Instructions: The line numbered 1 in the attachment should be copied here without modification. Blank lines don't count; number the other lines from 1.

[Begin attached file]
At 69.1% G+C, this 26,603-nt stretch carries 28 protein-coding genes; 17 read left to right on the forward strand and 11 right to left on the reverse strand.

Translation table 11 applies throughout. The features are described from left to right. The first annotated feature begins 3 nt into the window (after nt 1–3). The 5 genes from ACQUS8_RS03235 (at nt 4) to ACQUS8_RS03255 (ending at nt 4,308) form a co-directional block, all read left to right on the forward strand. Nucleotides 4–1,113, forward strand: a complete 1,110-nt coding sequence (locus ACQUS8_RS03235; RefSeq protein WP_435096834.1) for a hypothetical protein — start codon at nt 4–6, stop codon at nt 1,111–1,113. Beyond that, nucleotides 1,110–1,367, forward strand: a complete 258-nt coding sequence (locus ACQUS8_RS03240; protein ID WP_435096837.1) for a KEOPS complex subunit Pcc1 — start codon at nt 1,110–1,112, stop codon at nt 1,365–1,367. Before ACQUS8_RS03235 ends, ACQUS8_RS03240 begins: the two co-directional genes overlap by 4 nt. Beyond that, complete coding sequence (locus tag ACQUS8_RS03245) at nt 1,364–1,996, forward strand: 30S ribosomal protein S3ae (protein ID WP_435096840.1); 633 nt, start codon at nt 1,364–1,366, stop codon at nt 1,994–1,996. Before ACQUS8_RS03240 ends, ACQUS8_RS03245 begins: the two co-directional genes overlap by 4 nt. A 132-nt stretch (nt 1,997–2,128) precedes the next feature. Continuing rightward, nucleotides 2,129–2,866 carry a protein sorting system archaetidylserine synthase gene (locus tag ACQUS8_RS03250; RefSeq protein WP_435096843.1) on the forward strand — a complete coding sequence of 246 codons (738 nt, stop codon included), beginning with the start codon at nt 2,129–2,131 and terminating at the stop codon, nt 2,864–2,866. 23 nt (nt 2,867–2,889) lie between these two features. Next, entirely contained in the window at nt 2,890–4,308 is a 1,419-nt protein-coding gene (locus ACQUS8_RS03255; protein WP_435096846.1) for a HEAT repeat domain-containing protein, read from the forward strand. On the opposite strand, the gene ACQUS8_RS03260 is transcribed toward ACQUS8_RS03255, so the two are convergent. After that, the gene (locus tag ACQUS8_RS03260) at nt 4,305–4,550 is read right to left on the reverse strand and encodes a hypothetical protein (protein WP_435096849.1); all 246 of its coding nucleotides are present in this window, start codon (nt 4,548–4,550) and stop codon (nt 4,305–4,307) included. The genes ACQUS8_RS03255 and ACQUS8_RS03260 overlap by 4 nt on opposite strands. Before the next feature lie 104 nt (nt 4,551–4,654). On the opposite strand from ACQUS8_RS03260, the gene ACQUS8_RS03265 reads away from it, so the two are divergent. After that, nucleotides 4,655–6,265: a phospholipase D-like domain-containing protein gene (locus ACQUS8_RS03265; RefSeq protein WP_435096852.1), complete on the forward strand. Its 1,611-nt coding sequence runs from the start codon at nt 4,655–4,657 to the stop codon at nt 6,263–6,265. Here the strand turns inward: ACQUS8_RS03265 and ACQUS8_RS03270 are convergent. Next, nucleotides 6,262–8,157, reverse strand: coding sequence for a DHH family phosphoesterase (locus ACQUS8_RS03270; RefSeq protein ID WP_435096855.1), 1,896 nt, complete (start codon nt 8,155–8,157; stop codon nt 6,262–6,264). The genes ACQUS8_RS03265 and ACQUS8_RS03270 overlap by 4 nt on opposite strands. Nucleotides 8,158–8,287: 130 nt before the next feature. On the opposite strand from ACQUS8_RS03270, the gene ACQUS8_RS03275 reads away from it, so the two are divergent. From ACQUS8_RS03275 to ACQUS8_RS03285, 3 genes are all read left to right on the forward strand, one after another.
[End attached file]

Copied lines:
At 69.1% G+C, this 26,603-nt stretch carries 28 protein-coding genes; 17 read left to right on the forward strand and 11 right to left on the reverse strand.